RACHEL MARTIN, HOST:
Now, the real story of a mystery more than three centuries in the making. It revolves around a book, a secret code and one of America's most prominent colonists. The book has no writing on its battered leather cover or spine, the title page is missing, the printed text holds nothing of note but every inch of the margins - the paragraph breaks - every bit of free space, was filled with strange writing in quill and ink. The handwritten passages were too messy for a computer to decipher, so the code would have to be broken manually. And that is just what Lucas Mason Brown and a small team of undergraduates have done. Lucas Mason Brown joins me now from Brown University, where he studies math and the philosophy of science and where the mysterious book is housed. Thanks for being on the program, Lucas.
LUCAS MASON BROWN: Thanks, Rachel, for having me on.
MARTIN: So, how did you hear about this book and the code?
BROWN: Well, I was actually tipped off by an article in the student newspaper. After several attempts to decipher it, they opened up the challenge to undergraduates. And the student newspaper ran a short article about that.
MARTIN: So, what did it look like? What did the code actually consist of?
BROWN: So, the core alphabet consists of 28 different symbols, most of which are derived from Greek and Hebrew symbols. And a lot of the symbols are designed to be very easy to write - most consist of one or two strokes, at most. We learned that this code was based on a popular 17th century shorthand system and that Roger Williams had effectively adapted this system to suit his own personal needs.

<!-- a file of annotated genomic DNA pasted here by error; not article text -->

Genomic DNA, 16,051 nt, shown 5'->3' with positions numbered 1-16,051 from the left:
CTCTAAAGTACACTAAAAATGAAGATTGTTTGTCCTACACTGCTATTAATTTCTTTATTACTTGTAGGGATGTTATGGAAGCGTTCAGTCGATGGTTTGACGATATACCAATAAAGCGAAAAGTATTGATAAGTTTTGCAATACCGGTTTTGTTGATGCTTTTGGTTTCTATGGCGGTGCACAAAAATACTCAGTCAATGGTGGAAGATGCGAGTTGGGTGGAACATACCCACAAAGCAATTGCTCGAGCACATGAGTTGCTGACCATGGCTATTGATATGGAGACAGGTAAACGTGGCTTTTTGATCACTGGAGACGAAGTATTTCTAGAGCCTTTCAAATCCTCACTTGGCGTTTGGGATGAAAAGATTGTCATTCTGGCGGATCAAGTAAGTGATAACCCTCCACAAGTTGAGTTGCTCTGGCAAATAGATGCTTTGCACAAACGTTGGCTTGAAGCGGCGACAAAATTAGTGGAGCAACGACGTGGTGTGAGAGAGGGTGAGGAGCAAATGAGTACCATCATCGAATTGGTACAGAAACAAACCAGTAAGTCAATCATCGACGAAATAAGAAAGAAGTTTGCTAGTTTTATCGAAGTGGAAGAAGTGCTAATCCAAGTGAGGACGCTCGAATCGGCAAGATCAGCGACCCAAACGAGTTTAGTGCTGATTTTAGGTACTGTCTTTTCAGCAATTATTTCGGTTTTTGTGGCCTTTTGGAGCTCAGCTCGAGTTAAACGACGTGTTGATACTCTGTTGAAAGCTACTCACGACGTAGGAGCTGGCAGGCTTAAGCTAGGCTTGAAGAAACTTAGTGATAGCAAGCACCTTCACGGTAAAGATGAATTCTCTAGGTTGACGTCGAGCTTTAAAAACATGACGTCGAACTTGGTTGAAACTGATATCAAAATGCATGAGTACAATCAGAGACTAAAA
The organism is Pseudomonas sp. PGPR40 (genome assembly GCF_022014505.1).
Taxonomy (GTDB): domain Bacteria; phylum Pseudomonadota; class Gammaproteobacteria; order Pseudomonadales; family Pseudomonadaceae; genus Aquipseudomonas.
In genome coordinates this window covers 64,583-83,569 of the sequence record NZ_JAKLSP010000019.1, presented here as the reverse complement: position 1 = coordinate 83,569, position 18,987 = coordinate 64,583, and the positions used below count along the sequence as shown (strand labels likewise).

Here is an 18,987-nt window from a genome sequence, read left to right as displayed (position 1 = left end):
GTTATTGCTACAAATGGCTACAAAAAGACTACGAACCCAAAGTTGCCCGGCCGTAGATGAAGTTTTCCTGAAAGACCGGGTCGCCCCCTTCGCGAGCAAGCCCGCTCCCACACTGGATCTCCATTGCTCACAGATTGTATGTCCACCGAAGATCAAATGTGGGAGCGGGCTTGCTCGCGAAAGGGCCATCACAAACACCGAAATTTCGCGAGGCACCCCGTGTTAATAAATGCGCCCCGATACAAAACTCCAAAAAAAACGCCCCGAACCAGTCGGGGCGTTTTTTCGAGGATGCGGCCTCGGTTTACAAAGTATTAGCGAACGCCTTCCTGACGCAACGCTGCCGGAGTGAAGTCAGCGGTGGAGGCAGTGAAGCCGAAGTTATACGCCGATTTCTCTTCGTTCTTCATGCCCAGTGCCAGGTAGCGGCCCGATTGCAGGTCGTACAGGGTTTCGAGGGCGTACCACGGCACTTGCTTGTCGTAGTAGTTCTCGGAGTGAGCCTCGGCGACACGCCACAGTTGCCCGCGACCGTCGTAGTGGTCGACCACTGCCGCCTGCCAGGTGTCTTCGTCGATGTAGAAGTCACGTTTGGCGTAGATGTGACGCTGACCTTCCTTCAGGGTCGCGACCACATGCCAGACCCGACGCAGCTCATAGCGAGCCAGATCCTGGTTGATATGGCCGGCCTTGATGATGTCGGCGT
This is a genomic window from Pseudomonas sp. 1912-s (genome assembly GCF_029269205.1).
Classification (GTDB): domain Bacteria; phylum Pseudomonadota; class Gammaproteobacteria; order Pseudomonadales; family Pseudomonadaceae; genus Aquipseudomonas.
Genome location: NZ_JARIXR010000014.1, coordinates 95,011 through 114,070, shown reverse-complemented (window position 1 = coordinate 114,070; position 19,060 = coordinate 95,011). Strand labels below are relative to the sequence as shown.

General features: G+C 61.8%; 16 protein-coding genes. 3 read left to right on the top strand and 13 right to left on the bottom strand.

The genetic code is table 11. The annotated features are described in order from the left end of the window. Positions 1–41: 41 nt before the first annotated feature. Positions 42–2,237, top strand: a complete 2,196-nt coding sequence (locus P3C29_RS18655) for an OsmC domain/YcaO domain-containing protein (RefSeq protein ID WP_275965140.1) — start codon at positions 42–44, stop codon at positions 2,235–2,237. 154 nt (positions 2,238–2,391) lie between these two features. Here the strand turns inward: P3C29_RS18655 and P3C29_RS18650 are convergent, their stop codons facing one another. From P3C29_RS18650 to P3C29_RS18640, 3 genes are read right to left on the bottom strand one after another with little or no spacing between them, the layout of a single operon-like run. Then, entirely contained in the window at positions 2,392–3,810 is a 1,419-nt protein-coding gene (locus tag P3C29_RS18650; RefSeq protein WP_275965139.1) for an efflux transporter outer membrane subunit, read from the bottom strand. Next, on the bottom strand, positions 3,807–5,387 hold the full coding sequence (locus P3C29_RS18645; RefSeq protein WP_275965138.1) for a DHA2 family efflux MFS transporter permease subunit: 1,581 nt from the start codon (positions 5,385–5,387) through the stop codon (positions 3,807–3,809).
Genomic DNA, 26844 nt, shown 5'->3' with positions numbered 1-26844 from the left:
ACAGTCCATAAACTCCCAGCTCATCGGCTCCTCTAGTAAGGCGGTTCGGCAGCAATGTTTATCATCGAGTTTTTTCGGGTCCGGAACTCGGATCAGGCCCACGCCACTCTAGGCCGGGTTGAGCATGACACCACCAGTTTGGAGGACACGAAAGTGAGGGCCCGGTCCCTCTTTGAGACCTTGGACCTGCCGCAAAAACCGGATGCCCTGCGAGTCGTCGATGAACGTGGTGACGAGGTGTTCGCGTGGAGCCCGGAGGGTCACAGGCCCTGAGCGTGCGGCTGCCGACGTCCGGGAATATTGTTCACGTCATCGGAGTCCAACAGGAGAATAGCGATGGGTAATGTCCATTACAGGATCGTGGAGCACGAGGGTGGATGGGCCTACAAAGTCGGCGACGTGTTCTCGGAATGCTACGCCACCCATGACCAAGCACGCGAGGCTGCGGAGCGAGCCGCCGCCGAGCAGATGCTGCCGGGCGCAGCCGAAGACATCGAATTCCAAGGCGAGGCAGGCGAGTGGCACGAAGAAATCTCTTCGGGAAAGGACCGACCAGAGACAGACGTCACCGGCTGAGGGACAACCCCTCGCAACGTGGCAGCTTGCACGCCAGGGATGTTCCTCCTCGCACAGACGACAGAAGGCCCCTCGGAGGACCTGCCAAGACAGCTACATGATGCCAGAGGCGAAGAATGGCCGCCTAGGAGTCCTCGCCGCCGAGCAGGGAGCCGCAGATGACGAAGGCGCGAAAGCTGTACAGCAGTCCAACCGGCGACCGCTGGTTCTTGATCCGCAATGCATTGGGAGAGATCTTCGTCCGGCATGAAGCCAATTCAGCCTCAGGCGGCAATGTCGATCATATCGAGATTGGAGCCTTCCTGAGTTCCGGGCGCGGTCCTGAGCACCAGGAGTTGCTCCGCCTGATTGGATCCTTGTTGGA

MARTIN: So, let's talk a little bit about this. Roger Williams, for people who don't know, was a theologian and founder of Providence Plantation in what is now known as the state of Rhode Island, right?
BROWN: Correct, yeah.
MARTIN: What was the message he had encrypted?
BROWN: Well, so the notes in this book are divided into three sections. And the first and third sections are really not that interesting. The middle section is really the meat of our discovery, and it consists of an original, unpublished theological essay by Williams on the topic of infant baptism.
MARTIN: As I understand it, he was proposing that if someone is to be baptized, they should do so of their own accord. They need to be older to make that decision on their own.
BROWN: Exactly. He was a proponent of the baptism of believers.
MARTIN: What was your response when you found out that this code had something to do with Roger Williams? I mean, is this someone you even knew about? Are you a history buff?
BROWN: No, I'm not at all. In fact, I knew more about the 20th century composer Roger Williams than Roger Williams, the (unintelligible) when his name first came up. But I was eager to learn more about him and that's been another amazing part of this project, you know, delving into the history.
MARTIN: Lucas Mason Brown is an undergraduate at Brown University. He helped crack the code that led the discovery of the last known theological writing of Roger Williams, the founder of Providence Plantation, now known as the state of Rhode Island. Thanks so much, Lucas.
BROWN: Thank you so much, Rachel.
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MARTIN: This is NPR News. Transcript provided by NPR, Copyright National Public Radio.